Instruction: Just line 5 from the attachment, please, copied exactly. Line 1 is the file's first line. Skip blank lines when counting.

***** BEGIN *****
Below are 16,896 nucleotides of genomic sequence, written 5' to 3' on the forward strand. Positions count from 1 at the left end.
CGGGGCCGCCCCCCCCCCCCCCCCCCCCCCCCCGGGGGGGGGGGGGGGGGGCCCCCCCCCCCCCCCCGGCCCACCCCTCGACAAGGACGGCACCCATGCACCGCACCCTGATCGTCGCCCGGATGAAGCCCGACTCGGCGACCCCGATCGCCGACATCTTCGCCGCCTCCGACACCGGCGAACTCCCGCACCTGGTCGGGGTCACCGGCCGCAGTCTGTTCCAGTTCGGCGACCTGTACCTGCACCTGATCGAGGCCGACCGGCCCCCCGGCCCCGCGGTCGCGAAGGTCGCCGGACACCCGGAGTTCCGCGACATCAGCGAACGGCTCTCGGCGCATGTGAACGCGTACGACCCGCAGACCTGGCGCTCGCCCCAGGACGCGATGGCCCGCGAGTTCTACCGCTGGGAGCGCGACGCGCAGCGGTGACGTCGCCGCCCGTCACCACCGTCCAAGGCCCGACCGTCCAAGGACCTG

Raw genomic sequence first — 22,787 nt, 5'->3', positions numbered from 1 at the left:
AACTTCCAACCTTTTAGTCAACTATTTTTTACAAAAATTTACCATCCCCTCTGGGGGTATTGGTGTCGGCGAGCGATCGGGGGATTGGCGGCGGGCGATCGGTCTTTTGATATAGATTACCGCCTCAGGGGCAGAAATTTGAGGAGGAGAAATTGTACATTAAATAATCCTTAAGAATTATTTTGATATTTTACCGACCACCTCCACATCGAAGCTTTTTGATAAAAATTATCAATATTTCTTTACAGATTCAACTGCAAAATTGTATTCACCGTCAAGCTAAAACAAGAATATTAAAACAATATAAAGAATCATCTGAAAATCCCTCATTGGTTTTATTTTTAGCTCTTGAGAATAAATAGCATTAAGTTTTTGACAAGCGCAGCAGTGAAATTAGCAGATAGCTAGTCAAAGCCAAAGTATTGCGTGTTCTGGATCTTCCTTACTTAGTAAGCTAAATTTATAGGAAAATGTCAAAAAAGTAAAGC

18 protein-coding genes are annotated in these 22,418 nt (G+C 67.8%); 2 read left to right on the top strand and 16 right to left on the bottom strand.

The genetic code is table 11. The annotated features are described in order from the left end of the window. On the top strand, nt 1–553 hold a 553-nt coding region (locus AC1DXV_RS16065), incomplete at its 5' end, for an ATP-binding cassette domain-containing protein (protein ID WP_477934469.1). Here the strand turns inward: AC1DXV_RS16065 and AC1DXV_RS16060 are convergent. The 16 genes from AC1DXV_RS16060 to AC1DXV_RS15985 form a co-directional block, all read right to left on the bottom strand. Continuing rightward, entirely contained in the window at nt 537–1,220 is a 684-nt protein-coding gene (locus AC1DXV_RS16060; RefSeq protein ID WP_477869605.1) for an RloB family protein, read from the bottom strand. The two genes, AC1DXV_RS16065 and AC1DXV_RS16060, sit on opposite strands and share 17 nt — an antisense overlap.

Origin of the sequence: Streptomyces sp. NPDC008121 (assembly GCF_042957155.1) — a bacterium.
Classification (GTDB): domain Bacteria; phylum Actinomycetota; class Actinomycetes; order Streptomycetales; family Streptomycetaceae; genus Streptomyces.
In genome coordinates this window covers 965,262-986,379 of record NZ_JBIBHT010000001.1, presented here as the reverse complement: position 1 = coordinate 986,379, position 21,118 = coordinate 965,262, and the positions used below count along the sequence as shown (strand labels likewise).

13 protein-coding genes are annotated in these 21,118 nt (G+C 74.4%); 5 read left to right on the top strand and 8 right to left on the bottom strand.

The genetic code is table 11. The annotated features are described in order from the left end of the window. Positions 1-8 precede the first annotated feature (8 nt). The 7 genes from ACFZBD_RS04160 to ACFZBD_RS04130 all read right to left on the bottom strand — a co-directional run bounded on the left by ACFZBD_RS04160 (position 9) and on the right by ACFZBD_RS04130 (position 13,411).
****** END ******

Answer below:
18 protein-coding genes are annotated in these 22,418 nt (G+C 67.8%); 2 read left to right on the top strand and 16 right to left on the bottom strand.